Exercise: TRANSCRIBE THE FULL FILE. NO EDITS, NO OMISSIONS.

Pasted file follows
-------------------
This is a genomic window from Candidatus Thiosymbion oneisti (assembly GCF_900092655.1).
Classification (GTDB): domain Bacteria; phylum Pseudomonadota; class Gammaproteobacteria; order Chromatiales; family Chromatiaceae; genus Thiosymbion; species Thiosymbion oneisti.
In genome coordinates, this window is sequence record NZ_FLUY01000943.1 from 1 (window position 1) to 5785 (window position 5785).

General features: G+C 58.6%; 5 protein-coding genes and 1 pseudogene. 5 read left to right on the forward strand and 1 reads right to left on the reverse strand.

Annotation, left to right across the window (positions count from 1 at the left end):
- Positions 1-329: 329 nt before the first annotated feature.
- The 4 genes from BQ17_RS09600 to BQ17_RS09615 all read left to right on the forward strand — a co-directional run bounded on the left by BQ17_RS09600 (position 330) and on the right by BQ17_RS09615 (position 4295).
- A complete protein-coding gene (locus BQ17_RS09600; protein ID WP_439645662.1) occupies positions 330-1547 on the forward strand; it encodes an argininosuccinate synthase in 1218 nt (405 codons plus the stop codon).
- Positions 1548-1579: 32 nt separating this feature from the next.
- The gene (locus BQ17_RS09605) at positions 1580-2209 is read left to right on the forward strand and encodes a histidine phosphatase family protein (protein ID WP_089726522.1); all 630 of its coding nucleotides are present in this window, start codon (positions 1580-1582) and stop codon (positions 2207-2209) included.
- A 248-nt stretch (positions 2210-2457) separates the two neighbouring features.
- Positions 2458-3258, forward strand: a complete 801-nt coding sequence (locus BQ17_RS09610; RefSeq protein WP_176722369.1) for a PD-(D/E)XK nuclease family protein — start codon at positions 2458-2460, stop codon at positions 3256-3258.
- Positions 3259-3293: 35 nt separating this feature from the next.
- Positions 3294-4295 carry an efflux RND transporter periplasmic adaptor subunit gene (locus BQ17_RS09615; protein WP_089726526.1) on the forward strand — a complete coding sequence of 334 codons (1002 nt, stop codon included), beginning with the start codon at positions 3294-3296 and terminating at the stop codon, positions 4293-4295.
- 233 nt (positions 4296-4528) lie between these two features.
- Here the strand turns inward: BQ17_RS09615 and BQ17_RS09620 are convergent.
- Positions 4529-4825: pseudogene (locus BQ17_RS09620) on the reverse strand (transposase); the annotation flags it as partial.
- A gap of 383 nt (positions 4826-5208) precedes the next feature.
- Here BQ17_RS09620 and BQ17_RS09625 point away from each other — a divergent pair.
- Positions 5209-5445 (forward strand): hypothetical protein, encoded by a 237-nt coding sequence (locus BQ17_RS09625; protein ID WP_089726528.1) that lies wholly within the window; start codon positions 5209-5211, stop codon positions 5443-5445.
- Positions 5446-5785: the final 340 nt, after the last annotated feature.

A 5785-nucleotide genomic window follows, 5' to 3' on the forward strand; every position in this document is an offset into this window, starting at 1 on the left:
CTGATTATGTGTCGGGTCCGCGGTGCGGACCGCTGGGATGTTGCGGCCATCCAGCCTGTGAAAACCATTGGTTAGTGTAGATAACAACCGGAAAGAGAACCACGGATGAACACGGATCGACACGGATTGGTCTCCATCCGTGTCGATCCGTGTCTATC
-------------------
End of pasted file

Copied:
This is a genomic window from Candidatus Thiosymbion oneisti (assembly GCF_900092655.1).
Classification (GTDB): domain Bacteria; phylum Pseudomonadota; class Gammaproteobacteria; order Chromatiales; family Chromatiaceae; genus Thiosymbion; species Thiosymbion oneisti.
In genome coordinates, this window is sequence record NZ_FLUY01000943.1 from 1 (window position 1) to 5785 (window position 5785).

General features: G+C 58.6%; 5 protein-coding genes and 1 pseudogene. 5 read left to right on the forward strand and 1 reads right to left on the reverse strand.

Annotation, left to right across the window (positions count from 1 at the left end):
- Positions 1-329: 329 nt before the first annotated feature.
- The 4 genes from BQ17_RS09600 to BQ17_RS09615 all read left to right on the forward strand — a co-directional run bounded on the left by BQ17_RS09600 (position 330) and on the right by BQ17_RS09615 (position 4295).
- A complete protein-coding gene (locus BQ17_RS09600; protein ID WP_439645662.1) occupies positions 330-1547 on the forward strand; it encodes an argininosuccinate synthase in 1218 nt (405 codons plus the stop codon).
- Positions 1548-1579: 32 nt separating this feature from the next.
- The gene (locus BQ17_RS09605) at positions 1580-2209 is read left to right on the forward strand and encodes a histidine phosphatase family protein (protein ID WP_089726522.1); all 630 of its coding nucleotides are present in this window, start codon (positions 1580-1582) and stop codon (positions 2207-2209) included.
- A 248-nt stretch (positions 2210-2457) separates the two neighbouring features.
- Positions 2458-3258, forward strand: a complete 801-nt coding sequence (locus BQ17_RS09610; RefSeq protein WP_176722369.1) for a PD-(D/E)XK nuclease family protein — start codon at positions 2458-2460, stop codon at positions 3256-3258.
- Positions 3259-3293: 35 nt separating this feature from the next.
- Positions 3294-4295 carry an efflux RND transporter periplasmic adaptor subunit gene (locus BQ17_RS09615; protein WP_089726526.1) on the forward strand — a complete coding sequence of 334 codons (1002 nt, stop codon included), beginning with the start codon at positions 3294-3296 and terminating at the stop codon, positions 4293-4295.
- 233 nt (positions 4296-4528) lie between these two features.
- Here the strand turns inward: BQ17_RS09615 and BQ17_RS09620 are convergent.
- Positions 4529-4825: pseudogene (locus BQ17_RS09620) on the reverse strand (transposase); the annotation flags it as partial.
- A gap of 383 nt (positions 4826-5208) precedes the next feature.
- Here BQ17_RS09620 and BQ17_RS09625 point away from each other — a divergent pair.
- Positions 5209-5445 (forward strand): hypothetical protein, encoded by a 237-nt coding sequence (locus BQ17_RS09625; protein ID WP_089726528.1) that lies wholly within the window; start codon positions 5209-5211, stop codon positions 5443-5445.
- Positions 5446-5785: the final 340 nt, after the last annotated feature.

A 5785-nucleotide genomic window follows, 5' to 3' on the forward strand; every position in this document is an offset into this window, starting at 1 on the left:
CTGATTATGTGTCGGGTCCGCGGTGCGGACCGCTGGGATGTTGCGGCCATCCAGCCTGTGAAAACCATTGGTTAGTGTAGATAACAACCGGAAAGAGAACCACGGATGAACACGGATCGACACGGATTGGTCTCCATCCGTGTCGATCCGTGTCTATC